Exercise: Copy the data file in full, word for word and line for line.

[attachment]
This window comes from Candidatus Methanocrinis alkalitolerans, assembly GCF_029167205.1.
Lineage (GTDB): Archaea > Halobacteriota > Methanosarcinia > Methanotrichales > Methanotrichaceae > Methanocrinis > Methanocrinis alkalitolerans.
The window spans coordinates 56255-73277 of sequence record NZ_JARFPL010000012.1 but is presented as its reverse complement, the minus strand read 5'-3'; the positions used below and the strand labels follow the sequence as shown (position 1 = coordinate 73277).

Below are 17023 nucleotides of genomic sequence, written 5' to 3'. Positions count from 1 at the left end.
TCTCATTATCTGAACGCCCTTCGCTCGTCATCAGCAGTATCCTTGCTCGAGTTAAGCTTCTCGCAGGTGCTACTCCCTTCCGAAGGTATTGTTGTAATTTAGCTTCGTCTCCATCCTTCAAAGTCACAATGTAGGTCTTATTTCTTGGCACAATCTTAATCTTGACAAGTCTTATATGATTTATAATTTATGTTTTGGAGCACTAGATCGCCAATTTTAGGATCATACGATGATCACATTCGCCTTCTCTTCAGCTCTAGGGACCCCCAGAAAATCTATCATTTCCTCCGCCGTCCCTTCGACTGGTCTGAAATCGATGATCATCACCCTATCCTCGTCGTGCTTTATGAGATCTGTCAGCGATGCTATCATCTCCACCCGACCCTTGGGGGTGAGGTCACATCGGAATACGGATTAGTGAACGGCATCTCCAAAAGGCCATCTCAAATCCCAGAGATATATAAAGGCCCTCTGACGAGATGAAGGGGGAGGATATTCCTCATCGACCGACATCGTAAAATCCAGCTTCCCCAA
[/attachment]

This window comes from Candidatus Methanocrinis alkalitolerans, assembly GCF_029167205.1.
Lineage (GTDB): Archaea > Halobacteriota > Methanosarcinia > Methanotrichales > Methanotrichaceae > Methanocrinis > Methanocrinis alkalitolerans.
The window spans coordinates 56255-73277 of sequence record NZ_JARFPL010000012.1 but is presented as its reverse complement, the minus strand read 5'-3'; the positions used below and the strand labels follow the sequence as shown (position 1 = coordinate 73277).

Below are 17023 nucleotides of genomic sequence, written 5' to 3'. Positions count from 1 at the left end.
TCTCATTATCTGAACGCCCTTCGCTCGTCATCAGCAGTATCCTTGCTCGAGTTAAGCTTCTCGCAGGTGCTACTCCCTTCCGAAGGTATTGTTGTAATTTAGCTTCGTCTCCATCCTTCAAAGTCACAATGTAGGTCTTATTTCTTGGCACAATCTTAATCTTGACAAGTCTTATATGATTTATAATTTATGTTTTGGAGCACTAGATCGCCAATTTTAGGATCATACGATGATCACATTCGCCTTCTCTTCAGCTCTAGGGACCCCCAGAAAATCTATCATTTCCTCCGCCGTCCCTTCGACTGGTCTGAAATCGATGATCATCACCCTATCCTCGTCGTGCTTTATGAGATCTGTCAGCGATGCTATCATCTCCACCCGACCCTTGGGGGTGAGGTCACATCGGAATACGGATTAGTGAACGGCATCTCCAAAAGGCCATCTCAAATCCCAGAGATATATAAAGGCCCTCTGACGAGATGAAGGGGGAGGATATTCCTCATCGACCGACATCGTAAAATCCAGCTTCCCCAA